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A news story titled as “Monetary policy: State Bank cuts benchmark interest rate to 10%” has been published in The Express Tribune dated October 06, 2012. The story provides the information about the reduction of benchmark interest rate from 10.5% to 10% by State Bank of Pakistan. The complete news story can be studied at the following link:
Some experts are of the view that this decrease in interest rate will be very beneficial for the economy while others are opposing this new policy of State Bank of Pakistan.
Being a student of Money & Banking, you are required to discuss in your own words whether this decrease in discount rate will be helpful for the economy or not? Your opinion must be supported by logical reasoning.
1. Your discussion must be based on logical facts.
2. The GDB will remain open for 3 working days.
3. Do not copy or exchange your answer with other students. Two identical / copied comments will be marked Zero (0) and may damage your grade in the course.
4. Obnoxious or ignoble answer should be strictly avoided.
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Discount rate is the rate that banks pay to borrow from the Federal Reserve system. A lower rate makes borrowing easier, so banks are able to make loans to ordinary people and businesses. This stimulates the economy.
When the discount rate is high it makes borrowing harder for banks. They then don't give as many loans out to people. This slows down the economy. The Fed can choose whatever rate they think is best at the time.
(Note: There is such thing as an investment discount rate, but that's a completely different discussion. Check the second link.)
FRB: The Discount Rate
How to Build Up the Discount Rate - ValuAdder
Discount rates can identify two different types of financial activity. One common use of the term has to do with the amount of interest that private banks pay to the United States Federal Reserve System in return for loan financing. The second application of the term has to do with the charge that merchants pay in order to process credit card payments as part of doing business.
When it comes to a Federal Reserve Discount Rate, the discount rate process lets the banks and other financial institutions to receive loans from the Federal Reserve at rates that are considered to be very competitive. This extension of a discount rate has an impact in two different ways. The immediate effect is that it makes it possible for financial institutions to pass on a portion of the savings to their clients.
However, the extension of a discount rate through the Federal Reserve can have a far reaching impact on investors and the function of various investment markets. Bond markets tend to react to the change in the discount rate, since available rates of interest have a direct impact on the desirability of bond purchases. While the stock market is less vulnerable to a change in the direct rate, it is still possible for a change in rate to impact the performance of the stocks of various companies who trade on the exchange.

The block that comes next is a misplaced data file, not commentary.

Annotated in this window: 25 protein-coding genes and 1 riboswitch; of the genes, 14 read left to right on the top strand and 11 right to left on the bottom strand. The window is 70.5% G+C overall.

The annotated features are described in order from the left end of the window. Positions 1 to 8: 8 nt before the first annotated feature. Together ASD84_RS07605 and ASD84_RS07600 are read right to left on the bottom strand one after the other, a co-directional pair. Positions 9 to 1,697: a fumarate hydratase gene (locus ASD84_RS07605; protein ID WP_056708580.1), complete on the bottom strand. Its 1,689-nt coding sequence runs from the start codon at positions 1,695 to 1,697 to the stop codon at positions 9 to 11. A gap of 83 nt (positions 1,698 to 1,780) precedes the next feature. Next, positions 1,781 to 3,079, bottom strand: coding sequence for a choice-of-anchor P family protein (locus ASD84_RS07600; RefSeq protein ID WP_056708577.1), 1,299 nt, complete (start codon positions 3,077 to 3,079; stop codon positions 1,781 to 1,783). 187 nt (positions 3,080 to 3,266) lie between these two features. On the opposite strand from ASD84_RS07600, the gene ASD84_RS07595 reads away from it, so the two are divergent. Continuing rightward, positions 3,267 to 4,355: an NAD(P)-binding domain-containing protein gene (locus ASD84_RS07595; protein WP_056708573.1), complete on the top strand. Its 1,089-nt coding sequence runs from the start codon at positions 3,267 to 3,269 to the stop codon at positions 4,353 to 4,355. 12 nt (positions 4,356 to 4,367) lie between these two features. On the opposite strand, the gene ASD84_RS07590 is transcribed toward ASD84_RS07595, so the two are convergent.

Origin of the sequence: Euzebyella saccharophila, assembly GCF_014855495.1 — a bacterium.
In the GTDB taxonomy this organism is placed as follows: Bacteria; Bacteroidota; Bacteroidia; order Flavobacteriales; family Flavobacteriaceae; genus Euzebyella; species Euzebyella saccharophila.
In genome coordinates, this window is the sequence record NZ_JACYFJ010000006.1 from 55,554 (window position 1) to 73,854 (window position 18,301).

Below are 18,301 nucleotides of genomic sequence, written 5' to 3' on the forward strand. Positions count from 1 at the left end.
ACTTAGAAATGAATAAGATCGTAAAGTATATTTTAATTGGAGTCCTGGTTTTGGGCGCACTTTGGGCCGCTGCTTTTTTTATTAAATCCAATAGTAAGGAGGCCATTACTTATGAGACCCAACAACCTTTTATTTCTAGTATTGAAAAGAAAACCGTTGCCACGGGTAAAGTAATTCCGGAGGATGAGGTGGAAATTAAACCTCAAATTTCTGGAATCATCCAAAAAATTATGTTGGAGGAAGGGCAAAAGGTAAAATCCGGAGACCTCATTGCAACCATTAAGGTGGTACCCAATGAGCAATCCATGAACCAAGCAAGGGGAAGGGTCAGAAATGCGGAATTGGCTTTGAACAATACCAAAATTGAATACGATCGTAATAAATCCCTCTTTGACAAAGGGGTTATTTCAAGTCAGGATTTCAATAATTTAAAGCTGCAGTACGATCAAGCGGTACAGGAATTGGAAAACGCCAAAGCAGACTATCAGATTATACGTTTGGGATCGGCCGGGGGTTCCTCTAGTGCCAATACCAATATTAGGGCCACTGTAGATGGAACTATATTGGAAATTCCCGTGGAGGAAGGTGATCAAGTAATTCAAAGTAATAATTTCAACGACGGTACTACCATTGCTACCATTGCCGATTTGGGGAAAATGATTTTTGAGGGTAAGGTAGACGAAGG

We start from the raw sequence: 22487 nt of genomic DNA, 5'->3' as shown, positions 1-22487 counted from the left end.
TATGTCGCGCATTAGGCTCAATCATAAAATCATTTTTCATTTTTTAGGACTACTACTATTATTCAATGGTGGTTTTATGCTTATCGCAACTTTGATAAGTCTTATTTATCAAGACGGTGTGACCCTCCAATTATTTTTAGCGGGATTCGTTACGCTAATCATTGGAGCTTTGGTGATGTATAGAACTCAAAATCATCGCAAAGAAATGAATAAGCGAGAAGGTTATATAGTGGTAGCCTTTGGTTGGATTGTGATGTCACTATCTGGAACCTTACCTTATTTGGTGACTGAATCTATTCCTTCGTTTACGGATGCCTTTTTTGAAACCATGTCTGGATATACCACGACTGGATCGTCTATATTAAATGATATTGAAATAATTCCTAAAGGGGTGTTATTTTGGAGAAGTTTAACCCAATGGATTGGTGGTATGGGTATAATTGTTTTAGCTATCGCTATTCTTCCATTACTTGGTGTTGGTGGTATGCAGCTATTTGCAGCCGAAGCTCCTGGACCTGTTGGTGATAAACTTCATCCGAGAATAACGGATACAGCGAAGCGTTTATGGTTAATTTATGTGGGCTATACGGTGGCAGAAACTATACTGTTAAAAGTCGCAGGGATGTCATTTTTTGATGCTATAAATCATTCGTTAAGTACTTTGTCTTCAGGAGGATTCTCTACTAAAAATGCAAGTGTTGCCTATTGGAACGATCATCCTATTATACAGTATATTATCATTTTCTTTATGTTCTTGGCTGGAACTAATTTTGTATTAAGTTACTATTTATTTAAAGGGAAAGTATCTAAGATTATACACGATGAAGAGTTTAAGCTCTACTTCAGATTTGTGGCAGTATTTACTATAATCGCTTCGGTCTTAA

The discount rate is the interest rate that Federal Reserve Banks charge when commercial banks borrow reserves. In principle, a decrease in the discount rate encourages banks to borrow, which increases the amount of available reserves held by the banking system, which then induces an increase in the money supply and a decrease in interest rates. An increase in the discount rate works in the opposite direction, discouraging borrowing, reducing available reserves, decreasing the money supply, and increasing interest rates
Although the Fed, in principle, can use the discount rate to control the total quantity of money in circulation, in practice, the discount rate is used primarily as a signal for monetary policy actions undertaken through open market operations
In the early years of the Federal Reserve System, before the emergence of modern financial markets, the discount rate was the primary tool of monetary policy. At that time reserve lending subject to the discount rate was the most effective means available for the Fed to control the amount of bank reserves and thus the money supply.
In modern times, the discount rate is simply less effective in controlling the amount of reserves held by banks than open market operations. Banks borrow reserves from the Fed for reasons beyond the discount rate, meaning a higher or lower discount rate might have very little impact on reserves and the money supply.
The economy can be influenced easily by interest rates. When interest rates are high, people do not want to take loans out from the bank because it is not easy to pay the loans back, and the number of purchases of cars and homes goes down.
The effects of a lower interest rate on the economy are very favorable for the consumer. When interest rates are low, people are more likely to take loans out of the bank in order to pay for things like houses and cars. When the market for those things gets strong, price decreases and more people can purchases these things.
Tariq bhai thk solution kon sa hy??????????
which solution is best, so that we can change it in our own words..
I think the lower in the discount rate will be helpful for the economy i agree with the discussion of Tariq bhai
Yes commercial banks will offer loans at lower rates and people will borrow more.